From what I could observe at least, there really aren't any patterns after all. Long streaks of heads or tails can happen relatively often. String of 6 heads or tails in a row or less all have a chance of above 1% (which seems like it's small, but it really isn't). The truly absurd strings of 10+ heads/tails happen about as often as math would indicate. Even if it seems that these streaks happen too often, that's actually a sign that things really are random. The only way for heads or tails streaks to not be clustered would be to artificially mess with the RNG so that it prevents this occurrence. Otherwise, it's within the natural spectrum of distribution for things to happen this way.

 

You know what's funny? Certain things other than games (where the RNG needs to be fair) actually use an altered RNG which, despite being factually non-random, feels more random. For example, certain audio players have the "shuffle" option altered in such a way that songs can't repeat themselves in a row, or can't repeat themselves more than X times in a row, and other such small modifications. Because what you hear is more varied than what true randomness would yield, in your mind that registers as true randomness.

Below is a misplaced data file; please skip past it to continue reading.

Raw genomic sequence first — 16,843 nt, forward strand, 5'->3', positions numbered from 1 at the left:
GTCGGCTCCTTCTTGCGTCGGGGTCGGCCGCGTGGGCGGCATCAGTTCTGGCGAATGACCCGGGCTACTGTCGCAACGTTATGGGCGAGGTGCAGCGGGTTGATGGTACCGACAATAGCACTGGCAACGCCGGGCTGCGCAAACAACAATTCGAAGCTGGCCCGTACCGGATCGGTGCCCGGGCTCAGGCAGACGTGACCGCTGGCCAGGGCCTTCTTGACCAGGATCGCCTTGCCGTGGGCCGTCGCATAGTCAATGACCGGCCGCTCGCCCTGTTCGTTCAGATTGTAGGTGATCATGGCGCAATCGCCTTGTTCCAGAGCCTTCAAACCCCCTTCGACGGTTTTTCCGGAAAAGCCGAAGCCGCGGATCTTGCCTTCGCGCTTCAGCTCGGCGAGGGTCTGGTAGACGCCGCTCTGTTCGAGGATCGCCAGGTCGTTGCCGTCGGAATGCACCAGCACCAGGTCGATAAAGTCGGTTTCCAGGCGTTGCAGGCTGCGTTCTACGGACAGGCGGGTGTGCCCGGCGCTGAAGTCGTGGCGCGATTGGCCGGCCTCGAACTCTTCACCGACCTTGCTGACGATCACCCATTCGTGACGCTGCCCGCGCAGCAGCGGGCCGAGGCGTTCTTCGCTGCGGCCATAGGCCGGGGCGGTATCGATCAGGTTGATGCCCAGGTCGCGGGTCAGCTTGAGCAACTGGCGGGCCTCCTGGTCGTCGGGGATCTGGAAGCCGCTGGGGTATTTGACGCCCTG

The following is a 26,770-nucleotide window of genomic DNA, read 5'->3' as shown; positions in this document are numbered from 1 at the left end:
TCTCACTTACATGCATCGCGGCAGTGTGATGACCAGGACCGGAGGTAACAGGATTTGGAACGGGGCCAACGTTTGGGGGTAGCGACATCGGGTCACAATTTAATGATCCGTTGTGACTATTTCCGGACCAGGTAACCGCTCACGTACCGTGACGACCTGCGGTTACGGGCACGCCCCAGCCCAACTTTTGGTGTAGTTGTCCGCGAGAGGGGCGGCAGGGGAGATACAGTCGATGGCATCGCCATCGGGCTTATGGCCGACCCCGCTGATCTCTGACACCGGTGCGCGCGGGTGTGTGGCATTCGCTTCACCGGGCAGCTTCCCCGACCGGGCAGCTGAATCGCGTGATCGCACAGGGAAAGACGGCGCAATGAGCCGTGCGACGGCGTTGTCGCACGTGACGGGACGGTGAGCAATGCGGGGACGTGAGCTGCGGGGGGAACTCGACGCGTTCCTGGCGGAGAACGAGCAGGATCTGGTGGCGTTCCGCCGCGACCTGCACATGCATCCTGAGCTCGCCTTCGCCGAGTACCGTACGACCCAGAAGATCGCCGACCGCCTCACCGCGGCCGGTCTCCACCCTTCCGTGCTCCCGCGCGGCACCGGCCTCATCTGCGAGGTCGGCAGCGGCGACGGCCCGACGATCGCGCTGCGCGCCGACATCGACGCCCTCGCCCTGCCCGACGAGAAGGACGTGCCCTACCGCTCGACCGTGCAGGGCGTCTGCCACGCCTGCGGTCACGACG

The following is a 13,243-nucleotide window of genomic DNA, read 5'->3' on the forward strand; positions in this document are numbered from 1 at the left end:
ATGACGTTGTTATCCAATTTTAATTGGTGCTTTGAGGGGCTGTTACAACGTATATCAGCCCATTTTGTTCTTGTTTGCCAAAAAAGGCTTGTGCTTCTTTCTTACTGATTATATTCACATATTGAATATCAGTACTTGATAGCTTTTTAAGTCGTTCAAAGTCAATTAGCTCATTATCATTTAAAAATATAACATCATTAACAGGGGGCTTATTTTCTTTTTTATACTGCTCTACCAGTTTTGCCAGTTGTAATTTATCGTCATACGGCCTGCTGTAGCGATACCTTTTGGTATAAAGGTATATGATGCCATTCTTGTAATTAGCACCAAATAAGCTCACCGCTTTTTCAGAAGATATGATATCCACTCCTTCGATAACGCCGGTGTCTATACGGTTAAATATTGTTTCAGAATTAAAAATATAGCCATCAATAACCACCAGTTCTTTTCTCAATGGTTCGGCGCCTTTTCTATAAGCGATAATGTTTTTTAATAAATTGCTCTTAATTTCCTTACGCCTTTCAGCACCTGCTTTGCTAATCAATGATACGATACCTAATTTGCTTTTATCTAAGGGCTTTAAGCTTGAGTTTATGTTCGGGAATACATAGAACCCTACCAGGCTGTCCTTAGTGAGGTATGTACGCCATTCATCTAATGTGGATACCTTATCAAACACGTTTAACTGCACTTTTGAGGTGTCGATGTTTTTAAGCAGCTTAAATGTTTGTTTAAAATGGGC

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Felidae_

Heathen, listen to the word of the one true lord, for he has forsaken thee!

 

Curse upon the infidels and their cards! Maybe their flips turn tail side up, may their openings be void of basics and may their DCE be rotting in their price cards. Don't pray to the false Gods, to statistics, maths and the imposter named RNGesus.

If you want to walk the path of the righteous you first have to repent and atone for your sins. Cast away thy Pokemon EX and GX, for they are blindly thy sight. Begone with your filthy FA & SR cards, for only the humble can reach through enlightenment. Rid thyself of synergies,abundance of supporter and trainer cards and embrace the 20/20/20 format, as these are the holy numbers foretold by the true prophet of the divine one.

 

Join us, brother and praise the immortal, the divine, the almighty Xensor.

 

The church is still open and we welcome everyone who seeks enlightenment.

http://forums.pokemontcg.com/topic/49547-the-church-if-xensor-learn-from-the-true-pokemon-master/?hl=church

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Sakura150612

Heathen, listen to the word of the one true lord, for he has forsaken thee!

 

Curse upon the infidels and their cards! Maybe their flips turn tail side up, may their openings be void of basics and may their DCE be rotting in their price cards. Don't pray to the false Gods, to statistics, maths and the imposter named RNGesus.